If the person you are marrying is mired in debt then any loans taken out in the future will have to be in your name. This is a tricky situation. If your relationship does not work out then you will be left with the debt. The other person will have no liability and could just walk away from that loan whether it be for a house or car. You will be left to make the payments because the loan is in your name.

However, the law gets a little trickier. Any debt incurred during marriage will affect both of your financial standings. So, if you take out a credit card and your spouse does not know then you could do serious damage to their credit score. All you need to do is go out and rack up a huge amount of debt and then go into default. The credit card company will report this against both people’s credit and go after each individual to collect the debt.

This is the tricky part. Both partners do not have to know about the credit card. It is not like opening a joint account or a joint credit card. You do not have to be aware for the credit card company to garnish your wages or attack your credit. According to the law they can go after both parties equally. It is essential to communicate with your partner about any lines of credit during the marriage. It is a legally binding contract, after all.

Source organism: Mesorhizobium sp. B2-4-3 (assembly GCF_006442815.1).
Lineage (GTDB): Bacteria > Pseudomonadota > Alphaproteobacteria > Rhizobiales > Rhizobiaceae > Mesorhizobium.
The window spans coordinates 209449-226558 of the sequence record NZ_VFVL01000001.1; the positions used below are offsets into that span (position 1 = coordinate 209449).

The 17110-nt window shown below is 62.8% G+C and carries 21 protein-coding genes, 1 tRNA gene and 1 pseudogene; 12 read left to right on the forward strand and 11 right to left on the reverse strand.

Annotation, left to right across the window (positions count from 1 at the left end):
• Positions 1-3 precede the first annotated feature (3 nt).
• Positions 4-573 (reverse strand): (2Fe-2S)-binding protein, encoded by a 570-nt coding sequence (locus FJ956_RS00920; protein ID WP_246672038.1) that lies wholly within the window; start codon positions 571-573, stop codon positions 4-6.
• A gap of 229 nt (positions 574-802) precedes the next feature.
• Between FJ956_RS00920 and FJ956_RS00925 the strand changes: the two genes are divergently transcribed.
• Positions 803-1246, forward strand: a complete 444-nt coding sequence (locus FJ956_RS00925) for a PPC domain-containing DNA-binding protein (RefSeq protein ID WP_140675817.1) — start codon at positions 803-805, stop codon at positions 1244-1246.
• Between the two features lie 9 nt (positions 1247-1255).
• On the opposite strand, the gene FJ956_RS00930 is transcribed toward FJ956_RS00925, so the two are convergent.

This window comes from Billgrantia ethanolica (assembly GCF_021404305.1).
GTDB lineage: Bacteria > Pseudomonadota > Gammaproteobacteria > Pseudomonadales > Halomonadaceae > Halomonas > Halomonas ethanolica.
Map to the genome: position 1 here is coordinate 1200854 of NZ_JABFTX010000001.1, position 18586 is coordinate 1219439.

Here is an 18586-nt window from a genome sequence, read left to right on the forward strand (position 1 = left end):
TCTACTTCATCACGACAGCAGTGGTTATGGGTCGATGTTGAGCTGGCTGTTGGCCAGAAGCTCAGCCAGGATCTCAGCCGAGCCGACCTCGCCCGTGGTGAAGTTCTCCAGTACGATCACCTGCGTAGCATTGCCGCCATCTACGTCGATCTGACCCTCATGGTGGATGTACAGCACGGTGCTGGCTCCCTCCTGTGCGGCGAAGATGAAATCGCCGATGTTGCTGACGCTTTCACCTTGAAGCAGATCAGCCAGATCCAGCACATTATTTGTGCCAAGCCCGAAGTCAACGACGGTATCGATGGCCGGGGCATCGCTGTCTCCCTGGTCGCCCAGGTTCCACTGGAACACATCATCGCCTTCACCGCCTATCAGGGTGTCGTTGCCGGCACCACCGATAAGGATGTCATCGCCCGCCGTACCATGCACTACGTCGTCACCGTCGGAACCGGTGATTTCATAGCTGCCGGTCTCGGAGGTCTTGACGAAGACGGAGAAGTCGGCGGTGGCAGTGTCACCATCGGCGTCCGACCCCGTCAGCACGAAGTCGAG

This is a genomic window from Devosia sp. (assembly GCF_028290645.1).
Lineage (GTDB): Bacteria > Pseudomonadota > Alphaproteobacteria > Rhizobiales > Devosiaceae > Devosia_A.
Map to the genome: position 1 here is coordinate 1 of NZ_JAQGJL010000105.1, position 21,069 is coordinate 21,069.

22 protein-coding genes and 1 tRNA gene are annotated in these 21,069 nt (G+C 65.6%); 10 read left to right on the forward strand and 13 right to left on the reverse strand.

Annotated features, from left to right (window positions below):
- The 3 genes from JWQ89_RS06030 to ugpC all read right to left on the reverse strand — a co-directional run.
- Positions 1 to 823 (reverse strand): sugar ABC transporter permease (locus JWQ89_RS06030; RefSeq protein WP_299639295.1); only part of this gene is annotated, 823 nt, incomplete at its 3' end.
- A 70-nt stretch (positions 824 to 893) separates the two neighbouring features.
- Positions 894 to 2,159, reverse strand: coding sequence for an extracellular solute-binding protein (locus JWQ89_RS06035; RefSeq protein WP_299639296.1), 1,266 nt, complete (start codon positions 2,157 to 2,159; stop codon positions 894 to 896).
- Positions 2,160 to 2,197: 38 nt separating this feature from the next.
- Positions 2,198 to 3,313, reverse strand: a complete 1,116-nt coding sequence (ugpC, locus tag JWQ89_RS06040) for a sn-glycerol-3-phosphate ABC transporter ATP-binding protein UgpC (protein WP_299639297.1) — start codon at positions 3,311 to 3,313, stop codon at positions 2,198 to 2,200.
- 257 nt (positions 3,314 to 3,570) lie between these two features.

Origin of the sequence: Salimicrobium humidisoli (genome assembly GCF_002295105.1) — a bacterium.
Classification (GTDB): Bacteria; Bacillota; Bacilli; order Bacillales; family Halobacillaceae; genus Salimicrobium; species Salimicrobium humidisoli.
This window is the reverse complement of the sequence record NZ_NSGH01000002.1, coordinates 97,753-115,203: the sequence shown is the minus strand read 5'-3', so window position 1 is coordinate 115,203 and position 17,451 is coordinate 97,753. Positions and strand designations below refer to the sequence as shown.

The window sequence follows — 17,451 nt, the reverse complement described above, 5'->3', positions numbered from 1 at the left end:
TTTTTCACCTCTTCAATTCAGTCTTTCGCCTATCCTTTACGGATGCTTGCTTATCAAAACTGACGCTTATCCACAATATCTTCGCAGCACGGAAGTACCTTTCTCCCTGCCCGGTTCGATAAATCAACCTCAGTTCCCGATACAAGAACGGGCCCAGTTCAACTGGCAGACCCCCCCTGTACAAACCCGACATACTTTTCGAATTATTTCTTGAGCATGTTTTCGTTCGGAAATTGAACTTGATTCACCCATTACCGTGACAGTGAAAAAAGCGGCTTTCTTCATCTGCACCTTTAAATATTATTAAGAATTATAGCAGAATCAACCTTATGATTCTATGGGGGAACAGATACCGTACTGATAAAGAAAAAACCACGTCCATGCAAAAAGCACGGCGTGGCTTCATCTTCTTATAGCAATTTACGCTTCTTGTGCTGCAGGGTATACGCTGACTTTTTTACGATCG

Your Marriage Certificate is a Financial Contract

There is a bounty of advantages to getting married. You get to spend time with your loved one, build a life with them and benefit from the legal advantages of marriage. You get tax relief, you will not have to testify against your partner in the court of law and hold the power of attorney. Unfortunately, for those in financial distress, it means assuming responsibility for each other’s debt while married. This can be a huge advantage if the both of you have a plan of attack and can do it right. It can also be detrimental to the responsible one in the marriage if it is done wrong.

It is imperative to talk about finances before getting married. This may be an uncomfortable conversation but it is one that needs to take place. Again, the government looks at marriage as a contract, it doesn’t look at it in terms of love, so, like the government, it behooves you to treat it as such, even for a short period of time during an uncomfortable conversation.